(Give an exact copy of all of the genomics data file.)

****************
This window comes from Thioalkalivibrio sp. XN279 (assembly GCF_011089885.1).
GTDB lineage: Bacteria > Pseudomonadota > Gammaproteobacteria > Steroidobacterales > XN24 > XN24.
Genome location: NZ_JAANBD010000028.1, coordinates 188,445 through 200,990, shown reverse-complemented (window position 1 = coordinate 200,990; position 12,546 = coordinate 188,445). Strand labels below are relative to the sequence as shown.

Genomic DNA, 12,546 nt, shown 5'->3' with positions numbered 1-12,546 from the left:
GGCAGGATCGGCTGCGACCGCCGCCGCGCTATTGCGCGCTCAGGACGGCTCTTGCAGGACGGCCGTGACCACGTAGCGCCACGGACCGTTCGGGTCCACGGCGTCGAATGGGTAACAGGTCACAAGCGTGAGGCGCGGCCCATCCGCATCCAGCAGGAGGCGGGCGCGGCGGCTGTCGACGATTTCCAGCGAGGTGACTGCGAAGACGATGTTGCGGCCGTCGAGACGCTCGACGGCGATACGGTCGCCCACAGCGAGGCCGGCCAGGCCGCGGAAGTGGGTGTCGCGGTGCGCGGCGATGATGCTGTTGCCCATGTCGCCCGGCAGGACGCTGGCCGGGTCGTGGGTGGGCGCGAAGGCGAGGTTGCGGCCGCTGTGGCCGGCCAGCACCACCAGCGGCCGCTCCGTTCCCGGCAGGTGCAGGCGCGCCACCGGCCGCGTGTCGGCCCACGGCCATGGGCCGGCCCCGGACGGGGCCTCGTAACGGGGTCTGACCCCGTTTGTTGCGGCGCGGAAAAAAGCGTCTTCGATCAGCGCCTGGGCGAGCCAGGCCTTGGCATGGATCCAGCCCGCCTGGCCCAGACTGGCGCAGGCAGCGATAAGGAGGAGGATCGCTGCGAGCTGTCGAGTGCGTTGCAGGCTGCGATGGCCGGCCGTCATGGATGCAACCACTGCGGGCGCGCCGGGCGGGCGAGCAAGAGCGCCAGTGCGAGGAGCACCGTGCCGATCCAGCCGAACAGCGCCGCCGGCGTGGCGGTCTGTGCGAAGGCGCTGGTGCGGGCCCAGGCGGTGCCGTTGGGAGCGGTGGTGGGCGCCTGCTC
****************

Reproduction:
This window comes from Thioalkalivibrio sp. XN279 (assembly GCF_011089885.1).
GTDB lineage: Bacteria > Pseudomonadota > Gammaproteobacteria > Steroidobacterales > XN24 > XN24.
Genome location: NZ_JAANBD010000028.1, coordinates 188,445 through 200,990, shown reverse-complemented (window position 1 = coordinate 200,990; position 12,546 = coordinate 188,445). Strand labels below are relative to the sequence as shown.

Genomic DNA, 12,546 nt, shown 5'->3' with positions numbered 1-12,546 from the left:
GGCAGGATCGGCTGCGACCGCCGCCGCGCTATTGCGCGCTCAGGACGGCTCTTGCAGGACGGCCGTGACCACGTAGCGCCACGGACCGTTCGGGTCCACGGCGTCGAATGGGTAACAGGTCACAAGCGTGAGGCGCGGCCCATCCGCATCCAGCAGGAGGCGGGCGCGGCGGCTGTCGACGATTTCCAGCGAGGTGACTGCGAAGACGATGTTGCGGCCGTCGAGACGCTCGACGGCGATACGGTCGCCCACAGCGAGGCCGGCCAGGCCGCGGAAGTGGGTGTCGCGGTGCGCGGCGATGATGCTGTTGCCCATGTCGCCCGGCAGGACGCTGGCCGGGTCGTGGGTGGGCGCGAAGGCGAGGTTGCGGCCGCTGTGGCCGGCCAGCACCACCAGCGGCCGCTCCGTTCCCGGCAGGTGCAGGCGCGCCACCGGCCGCGTGTCGGCCCACGGCCATGGGCCGGCCCCGGACGGGGCCTCGTAACGGGGTCTGACCCCGTTTGTTGCGGCGCGGAAAAAAGCGTCTTCGATCAGCGCCTGGGCGAGCCAGGCCTTGGCATGGATCCAGCCCGCCTGGCCCAGACTGGCGCAGGCAGCGATAAGGAGGAGGATCGCTGCGAGCTGTCGAGTGCGTTGCAGGCTGCGATGGCCGGCCGTCATGGATGCAACCACTGCGGGCGCGCCGGGCGGGCGAGCAAGAGCGCCAGTGCGAGGAGCACCGTGCCGATCCAGCCGAACAGCGCCGCCGGCGTGGCGGTCTGTGCGAAGGCGCTGGTGCGGGCCCAGGCGGTGCCGTTGGGAGCGGTGGTGGGCGCCTGCTC